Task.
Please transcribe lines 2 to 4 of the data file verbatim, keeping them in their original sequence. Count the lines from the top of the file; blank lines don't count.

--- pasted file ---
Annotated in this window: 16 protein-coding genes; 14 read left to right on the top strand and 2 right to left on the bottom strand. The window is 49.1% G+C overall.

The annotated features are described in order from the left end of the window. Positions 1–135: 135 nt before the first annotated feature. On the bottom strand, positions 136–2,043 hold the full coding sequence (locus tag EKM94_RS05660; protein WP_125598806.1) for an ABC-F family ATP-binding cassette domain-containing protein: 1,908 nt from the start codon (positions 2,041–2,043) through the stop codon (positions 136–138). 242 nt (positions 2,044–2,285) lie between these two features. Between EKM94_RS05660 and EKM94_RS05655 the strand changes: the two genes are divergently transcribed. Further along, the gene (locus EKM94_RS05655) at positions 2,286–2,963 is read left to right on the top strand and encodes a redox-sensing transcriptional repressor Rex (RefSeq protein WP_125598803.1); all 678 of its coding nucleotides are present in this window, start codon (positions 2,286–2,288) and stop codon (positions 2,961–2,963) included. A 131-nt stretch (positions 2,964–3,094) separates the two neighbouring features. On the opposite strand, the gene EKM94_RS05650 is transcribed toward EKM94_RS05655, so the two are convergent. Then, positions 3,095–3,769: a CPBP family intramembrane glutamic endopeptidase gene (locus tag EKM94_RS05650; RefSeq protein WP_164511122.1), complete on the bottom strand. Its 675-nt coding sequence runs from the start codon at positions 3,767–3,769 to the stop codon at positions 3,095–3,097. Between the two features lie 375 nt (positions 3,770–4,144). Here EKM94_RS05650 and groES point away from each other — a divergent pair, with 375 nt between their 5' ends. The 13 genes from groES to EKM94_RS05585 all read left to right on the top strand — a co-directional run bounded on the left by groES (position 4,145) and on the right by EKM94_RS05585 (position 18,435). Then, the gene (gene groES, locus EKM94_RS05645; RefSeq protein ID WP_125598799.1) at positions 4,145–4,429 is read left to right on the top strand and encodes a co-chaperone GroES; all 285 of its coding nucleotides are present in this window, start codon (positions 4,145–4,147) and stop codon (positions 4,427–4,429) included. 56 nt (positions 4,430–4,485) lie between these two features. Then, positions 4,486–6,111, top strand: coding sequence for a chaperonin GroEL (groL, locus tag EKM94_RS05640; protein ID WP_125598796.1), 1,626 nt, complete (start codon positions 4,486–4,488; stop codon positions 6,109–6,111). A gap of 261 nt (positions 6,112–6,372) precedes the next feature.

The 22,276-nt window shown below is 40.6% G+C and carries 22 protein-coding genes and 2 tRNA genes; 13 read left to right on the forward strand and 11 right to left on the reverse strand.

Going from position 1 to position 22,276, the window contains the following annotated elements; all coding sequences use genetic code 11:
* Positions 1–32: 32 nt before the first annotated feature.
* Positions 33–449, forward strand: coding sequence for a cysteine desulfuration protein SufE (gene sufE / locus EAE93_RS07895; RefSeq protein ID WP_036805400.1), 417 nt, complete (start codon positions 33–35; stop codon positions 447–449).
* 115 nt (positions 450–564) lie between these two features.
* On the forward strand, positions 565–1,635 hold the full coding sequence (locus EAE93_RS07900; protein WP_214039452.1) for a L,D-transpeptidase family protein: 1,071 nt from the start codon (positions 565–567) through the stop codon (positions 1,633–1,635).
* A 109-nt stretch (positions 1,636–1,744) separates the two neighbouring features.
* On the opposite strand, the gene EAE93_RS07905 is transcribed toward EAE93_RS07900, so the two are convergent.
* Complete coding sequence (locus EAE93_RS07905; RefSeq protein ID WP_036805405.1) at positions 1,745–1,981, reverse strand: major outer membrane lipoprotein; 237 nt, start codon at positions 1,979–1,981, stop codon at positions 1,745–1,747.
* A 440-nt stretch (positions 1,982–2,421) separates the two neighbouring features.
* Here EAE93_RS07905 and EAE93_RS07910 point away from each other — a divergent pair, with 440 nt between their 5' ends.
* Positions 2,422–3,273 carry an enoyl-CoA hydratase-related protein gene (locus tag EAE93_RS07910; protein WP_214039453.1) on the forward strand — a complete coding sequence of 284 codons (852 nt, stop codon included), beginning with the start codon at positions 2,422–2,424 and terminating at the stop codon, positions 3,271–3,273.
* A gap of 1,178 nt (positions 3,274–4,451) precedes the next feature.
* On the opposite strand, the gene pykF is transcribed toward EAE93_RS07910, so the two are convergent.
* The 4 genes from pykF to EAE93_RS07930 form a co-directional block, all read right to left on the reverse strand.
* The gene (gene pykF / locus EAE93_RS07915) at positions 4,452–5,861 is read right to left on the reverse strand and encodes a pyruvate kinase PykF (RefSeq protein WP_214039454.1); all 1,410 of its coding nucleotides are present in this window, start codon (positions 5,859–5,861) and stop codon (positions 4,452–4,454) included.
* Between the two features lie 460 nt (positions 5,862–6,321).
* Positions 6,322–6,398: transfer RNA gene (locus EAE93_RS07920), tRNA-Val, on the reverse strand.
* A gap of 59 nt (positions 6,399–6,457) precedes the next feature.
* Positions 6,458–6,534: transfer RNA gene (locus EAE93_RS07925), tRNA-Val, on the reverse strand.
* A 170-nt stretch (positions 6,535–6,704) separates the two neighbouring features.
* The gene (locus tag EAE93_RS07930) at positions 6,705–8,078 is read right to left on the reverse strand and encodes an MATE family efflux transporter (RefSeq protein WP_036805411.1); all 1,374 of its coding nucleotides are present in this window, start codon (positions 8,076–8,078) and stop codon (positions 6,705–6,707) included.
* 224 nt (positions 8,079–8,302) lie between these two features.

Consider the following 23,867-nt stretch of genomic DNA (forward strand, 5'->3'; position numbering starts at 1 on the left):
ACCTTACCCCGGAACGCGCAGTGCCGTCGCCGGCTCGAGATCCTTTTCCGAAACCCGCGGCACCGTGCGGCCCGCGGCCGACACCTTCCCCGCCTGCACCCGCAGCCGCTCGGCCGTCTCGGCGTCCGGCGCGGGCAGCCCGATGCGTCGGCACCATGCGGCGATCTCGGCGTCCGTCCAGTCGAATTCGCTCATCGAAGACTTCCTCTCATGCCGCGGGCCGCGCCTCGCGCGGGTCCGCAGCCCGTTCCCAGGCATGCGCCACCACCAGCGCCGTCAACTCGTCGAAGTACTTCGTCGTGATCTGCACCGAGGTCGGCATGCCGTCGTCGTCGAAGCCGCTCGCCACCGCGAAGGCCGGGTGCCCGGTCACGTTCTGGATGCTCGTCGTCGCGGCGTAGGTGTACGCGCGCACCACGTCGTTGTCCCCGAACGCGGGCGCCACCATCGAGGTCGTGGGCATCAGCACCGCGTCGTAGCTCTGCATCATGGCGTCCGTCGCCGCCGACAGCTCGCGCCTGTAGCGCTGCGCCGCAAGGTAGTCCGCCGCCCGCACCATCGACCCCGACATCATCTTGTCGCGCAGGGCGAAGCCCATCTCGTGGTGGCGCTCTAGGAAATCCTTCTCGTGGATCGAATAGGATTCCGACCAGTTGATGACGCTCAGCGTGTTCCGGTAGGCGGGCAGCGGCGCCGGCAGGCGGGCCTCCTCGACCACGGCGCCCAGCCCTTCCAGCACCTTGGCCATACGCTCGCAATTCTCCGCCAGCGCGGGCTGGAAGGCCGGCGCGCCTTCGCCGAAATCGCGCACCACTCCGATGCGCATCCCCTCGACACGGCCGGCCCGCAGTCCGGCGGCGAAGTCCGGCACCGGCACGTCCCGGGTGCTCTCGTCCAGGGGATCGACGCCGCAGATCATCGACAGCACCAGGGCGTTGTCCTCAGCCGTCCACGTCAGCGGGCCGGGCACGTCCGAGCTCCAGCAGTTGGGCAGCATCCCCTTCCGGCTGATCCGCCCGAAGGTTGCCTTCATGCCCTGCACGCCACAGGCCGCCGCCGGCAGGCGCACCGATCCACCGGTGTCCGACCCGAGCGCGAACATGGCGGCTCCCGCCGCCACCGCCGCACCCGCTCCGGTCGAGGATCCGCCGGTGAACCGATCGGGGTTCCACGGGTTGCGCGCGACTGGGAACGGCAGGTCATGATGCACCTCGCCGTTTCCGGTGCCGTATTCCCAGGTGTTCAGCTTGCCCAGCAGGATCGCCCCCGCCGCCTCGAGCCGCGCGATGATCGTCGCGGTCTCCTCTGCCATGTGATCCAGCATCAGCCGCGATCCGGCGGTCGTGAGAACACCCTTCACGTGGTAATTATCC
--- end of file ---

The annotated features are described in order from the left end of the window. Positions 1–135: 135 nt before the first annotated feature. On the bottom strand, positions 136–2,043 hold the full coding sequence (locus tag EKM94_RS05660; protein WP_125598806.1) for an ABC-F family ATP-binding cassette domain-containing protein: 1,908 nt from the start codon (positions 2,041–2,043) through the stop codon (positions 136–138). 242 nt (positions 2,044–2,285) lie between these two features. Between EKM94_RS05660 and EKM94_RS05655 the strand changes: the two genes are divergently transcribed. Further along, the gene (locus EKM94_RS05655) at positions 2,286–2,963 is read left to right on the top strand and encodes a redox-sensing transcriptional repressor Rex (RefSeq protein WP_125598803.1); all 678 of its coding nucleotides are present in this window, start codon (positions 2,286–2,288) and stop codon (positions 2,961–2,963) included. A 131-nt stretch (positions 2,964–3,094) separates the two neighbouring features. On the opposite strand, the gene EKM94_RS05650 is transcribed toward EKM94_RS05655, so the two are convergent. Then, positions 3,095–3,769: a CPBP family intramembrane glutamic endopeptidase gene (locus tag EKM94_RS05650; RefSeq protein WP_164511122.1), complete on the bottom strand. Its 675-nt coding sequence runs from the start codon at positions 3,767–3,769 to the stop codon at positions 3,095–3,097. Between the two features lie 375 nt (positions 3,770–4,144). Here EKM94_RS05650 and groES point away from each other — a divergent pair, with 375 nt between their 5' ends. The 13 genes from groES to EKM94_RS05585 all read left to right on the top strand — a co-directional run bounded on the left by groES (position 4,145) and on the right by EKM94_RS05585 (position 18,435). Then, the gene (gene groES, locus EKM94_RS05645; RefSeq protein ID WP_125598799.1) at positions 4,145–4,429 is read left to right on the top strand and encodes a co-chaperone GroES; all 285 of its coding nucleotides are present in this window, start codon (positions 4,145–4,147) and stop codon (positions 4,427–4,429) included. 56 nt (positions 4,430–4,485) lie between these two features. Then, positions 4,486–6,111, top strand: coding sequence for a chaperonin GroEL (groL, locus tag EKM94_RS05640; protein ID WP_125598796.1), 1,626 nt, complete (start codon positions 4,486–4,488; stop codon positions 6,109–6,111). A gap of 261 nt (positions 6,112–6,372) precedes the next feature.

The 22,276-nt window shown below is 40.6% G+C and carries 22 protein-coding genes and 2 tRNA genes; 13 read left to right on the forward strand and 11 right to left on the reverse strand.

Going from position 1 to position 22,276, the window contains the following annotated elements; all coding sequences use genetic code 11: